Writer: Brian Michael Bendis / Artist: Michael Gaydos / Marvel Comics
As this second arc of Jessica Jones finds its footing, it shows promise for being better than the first. A low bar, to be fair, as issues #1-7 failed to capture readers, but nonetheless a commitment to this series rewards with quippy dialogue, great artwork, and, yet again, a promise to take this story in an interesting direction. This time, the opportunity lies in Jessica Jones’ trust – or distrust, rather – in Maria Hill, the former S.H.I.E.L.D spy who shows up shot and bloodied on Jessica’s bathroom floor. Hill is known to be one of the best and most manipulative spies on the planet, which begs the question from both Jessica and readers: do you trust her?
Jessica’s internal dialogue raises every red flag possible to explain to herself, and you, why Maria Hill is never to be trusted. Maria, high on pain killers, is still intuitive enough to acknowledge that it’s hard to trust her, and that Jessica is not likely to do so, but asks for her help regardless. She also explains that mistrust in S.H.I.E.L.D – and her, by association – has been programmed into everyone’s subconscious through algorithm-based media programming by the government to give citizens an outlet for their conspiracies, hatred, and fear. Every word from Maria Hill’s mouth begs the question of whether to believe her or not, which makes for a fun read as you look for clues in either direction, weighing your skepticism with any compassion you might have for someone begging for your help. The two things weighing heaviest in Hill’s favor? For one, she’s high as a kite, if you choose to believe that compromises her ability to effectively manipulate; and second, she tosses a big stack of money to pay for your services.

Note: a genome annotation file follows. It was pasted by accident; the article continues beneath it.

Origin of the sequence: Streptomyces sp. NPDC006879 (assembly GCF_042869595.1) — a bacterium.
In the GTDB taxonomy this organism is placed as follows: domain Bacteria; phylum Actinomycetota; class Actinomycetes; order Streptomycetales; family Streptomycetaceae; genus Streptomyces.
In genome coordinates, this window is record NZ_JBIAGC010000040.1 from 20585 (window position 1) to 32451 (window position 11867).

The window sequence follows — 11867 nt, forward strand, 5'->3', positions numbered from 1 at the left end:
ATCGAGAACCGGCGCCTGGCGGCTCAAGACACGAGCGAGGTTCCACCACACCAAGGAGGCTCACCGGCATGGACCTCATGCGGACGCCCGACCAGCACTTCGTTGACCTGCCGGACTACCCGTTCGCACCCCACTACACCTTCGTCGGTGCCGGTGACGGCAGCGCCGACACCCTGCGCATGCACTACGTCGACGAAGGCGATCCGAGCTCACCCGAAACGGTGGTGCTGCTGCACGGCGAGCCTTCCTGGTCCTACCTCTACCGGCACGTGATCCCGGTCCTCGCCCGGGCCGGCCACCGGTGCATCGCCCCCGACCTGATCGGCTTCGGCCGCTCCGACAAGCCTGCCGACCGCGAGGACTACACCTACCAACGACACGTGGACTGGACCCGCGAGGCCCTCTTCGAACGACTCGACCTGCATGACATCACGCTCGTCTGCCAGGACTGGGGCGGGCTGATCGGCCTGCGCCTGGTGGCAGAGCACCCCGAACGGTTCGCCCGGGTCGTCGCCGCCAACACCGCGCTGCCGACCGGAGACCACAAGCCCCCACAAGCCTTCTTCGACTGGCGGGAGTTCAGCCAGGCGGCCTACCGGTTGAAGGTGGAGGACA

As is the strength of Jessica Jones, the one-on-one dialogue between its characters carries the issue, a little mystery mixed with a little comedy and a lot of wit.
Overall, “The Secrets of Maria Hill” is a strong start to a new arc worth your time. It places readers in the “what would you do if you found yourself in the world of espionage,” which can go in many directions depending on the spies involved. Is Maria Hill like Mission: Impossible’s Ethan Hunt, the type who is consistently innocent every time but frequently framed? Or 24’s Jack Bauer, the type who has been put in impossible situations as she says, forced to do bad things for good reasons and deserves credit for countless times saving the world? Or is she really a villain trying to manipulate you to hurt her enemies or save herself from a fate she well deserves? Enjoy the ride as you look for evidence to support your guesses.
Reading Jessica Jones? Find BNP’s other reviews of the series here.